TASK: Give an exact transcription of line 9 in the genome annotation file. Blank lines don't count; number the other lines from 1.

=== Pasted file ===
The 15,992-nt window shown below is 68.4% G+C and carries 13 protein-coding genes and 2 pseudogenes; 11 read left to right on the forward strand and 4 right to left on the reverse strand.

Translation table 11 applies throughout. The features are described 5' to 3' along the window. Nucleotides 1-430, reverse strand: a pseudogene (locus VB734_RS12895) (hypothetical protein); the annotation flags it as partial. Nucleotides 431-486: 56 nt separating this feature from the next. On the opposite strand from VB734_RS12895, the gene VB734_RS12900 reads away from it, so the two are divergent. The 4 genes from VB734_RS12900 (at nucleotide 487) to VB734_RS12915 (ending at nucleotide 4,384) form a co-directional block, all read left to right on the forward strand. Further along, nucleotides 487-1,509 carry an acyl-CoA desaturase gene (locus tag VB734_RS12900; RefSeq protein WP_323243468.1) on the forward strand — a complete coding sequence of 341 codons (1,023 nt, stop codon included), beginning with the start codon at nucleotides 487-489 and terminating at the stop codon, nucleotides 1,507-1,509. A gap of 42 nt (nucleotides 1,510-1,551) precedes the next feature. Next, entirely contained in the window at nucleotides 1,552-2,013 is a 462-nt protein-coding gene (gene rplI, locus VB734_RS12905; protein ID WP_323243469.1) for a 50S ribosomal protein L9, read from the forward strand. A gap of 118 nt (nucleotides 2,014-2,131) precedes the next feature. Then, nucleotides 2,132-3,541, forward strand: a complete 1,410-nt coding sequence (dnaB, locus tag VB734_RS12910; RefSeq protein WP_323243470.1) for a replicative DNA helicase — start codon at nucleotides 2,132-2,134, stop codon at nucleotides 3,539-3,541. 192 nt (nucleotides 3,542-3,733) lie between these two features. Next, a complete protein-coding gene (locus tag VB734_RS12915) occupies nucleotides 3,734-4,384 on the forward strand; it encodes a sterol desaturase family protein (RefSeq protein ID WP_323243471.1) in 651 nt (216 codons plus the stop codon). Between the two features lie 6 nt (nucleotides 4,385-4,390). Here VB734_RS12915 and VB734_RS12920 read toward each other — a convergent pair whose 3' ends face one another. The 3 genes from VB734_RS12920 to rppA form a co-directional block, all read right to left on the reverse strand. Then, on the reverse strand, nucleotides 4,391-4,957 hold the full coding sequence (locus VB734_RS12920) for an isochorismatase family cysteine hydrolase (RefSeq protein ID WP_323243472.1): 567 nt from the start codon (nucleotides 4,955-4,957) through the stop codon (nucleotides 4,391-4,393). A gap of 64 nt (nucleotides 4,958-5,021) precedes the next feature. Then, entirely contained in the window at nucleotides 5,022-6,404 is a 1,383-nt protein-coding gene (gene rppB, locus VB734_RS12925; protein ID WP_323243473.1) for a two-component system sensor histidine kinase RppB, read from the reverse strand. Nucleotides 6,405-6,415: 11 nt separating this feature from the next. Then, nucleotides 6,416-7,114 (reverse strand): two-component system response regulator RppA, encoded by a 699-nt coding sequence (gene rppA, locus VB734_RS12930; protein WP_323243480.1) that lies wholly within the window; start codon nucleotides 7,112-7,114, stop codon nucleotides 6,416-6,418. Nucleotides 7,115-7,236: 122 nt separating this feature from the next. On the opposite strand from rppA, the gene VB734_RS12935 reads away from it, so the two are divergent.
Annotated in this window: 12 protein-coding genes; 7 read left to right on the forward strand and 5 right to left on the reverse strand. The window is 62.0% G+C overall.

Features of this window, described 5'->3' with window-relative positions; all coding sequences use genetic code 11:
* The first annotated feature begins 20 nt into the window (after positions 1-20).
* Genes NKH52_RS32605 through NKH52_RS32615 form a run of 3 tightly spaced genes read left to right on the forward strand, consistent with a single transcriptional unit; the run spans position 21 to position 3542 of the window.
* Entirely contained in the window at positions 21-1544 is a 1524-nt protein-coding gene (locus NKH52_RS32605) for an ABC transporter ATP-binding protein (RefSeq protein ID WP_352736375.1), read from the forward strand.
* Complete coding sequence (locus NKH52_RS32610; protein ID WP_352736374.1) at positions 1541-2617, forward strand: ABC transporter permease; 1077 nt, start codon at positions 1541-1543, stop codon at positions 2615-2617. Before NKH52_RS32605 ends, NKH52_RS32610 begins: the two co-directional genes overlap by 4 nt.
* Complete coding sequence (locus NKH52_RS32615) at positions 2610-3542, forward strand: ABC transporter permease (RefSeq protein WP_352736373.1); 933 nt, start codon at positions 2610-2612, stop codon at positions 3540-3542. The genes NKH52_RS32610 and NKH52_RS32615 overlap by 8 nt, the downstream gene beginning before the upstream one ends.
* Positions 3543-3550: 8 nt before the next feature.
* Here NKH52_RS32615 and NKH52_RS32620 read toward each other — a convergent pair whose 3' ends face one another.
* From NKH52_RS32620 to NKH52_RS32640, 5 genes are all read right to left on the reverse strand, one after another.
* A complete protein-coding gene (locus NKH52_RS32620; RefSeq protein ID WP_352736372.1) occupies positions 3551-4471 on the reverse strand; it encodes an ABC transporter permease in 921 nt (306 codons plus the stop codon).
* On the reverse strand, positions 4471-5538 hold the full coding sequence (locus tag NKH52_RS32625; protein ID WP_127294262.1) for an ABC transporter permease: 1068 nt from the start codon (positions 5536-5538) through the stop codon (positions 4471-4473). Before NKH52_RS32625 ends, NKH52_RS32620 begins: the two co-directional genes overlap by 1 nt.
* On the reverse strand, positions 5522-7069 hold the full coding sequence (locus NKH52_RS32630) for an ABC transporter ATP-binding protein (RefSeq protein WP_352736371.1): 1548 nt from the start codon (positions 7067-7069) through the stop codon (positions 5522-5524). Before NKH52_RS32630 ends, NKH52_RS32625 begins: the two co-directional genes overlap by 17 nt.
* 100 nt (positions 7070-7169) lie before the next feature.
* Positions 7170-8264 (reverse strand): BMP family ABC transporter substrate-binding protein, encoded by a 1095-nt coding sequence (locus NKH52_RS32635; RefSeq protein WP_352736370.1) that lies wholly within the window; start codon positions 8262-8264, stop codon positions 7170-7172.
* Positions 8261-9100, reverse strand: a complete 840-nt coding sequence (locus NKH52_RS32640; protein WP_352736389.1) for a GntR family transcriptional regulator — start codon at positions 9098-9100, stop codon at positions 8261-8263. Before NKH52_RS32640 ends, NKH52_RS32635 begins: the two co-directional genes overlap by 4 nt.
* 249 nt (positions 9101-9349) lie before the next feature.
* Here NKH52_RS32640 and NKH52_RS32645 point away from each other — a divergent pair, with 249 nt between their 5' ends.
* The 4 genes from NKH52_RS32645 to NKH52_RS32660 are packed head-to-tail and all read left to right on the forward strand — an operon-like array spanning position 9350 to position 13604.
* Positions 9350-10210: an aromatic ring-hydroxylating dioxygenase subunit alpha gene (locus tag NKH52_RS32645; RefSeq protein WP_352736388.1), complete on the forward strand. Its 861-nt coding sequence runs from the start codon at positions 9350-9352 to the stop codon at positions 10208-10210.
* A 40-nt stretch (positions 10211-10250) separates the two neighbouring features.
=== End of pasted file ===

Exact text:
* Complete coding sequence (locus NKH52_RS32615) at positions 2610-3542, forward strand: ABC transporter permease (RefSeq protein WP_352736373.1); 933 nt, start codon at positions 2610-2612, stop codon at positions 3540-3542. The genes NKH52_RS32610 and NKH52_RS32615 overlap by 8 nt, the downstream gene beginning before the upstream one ends.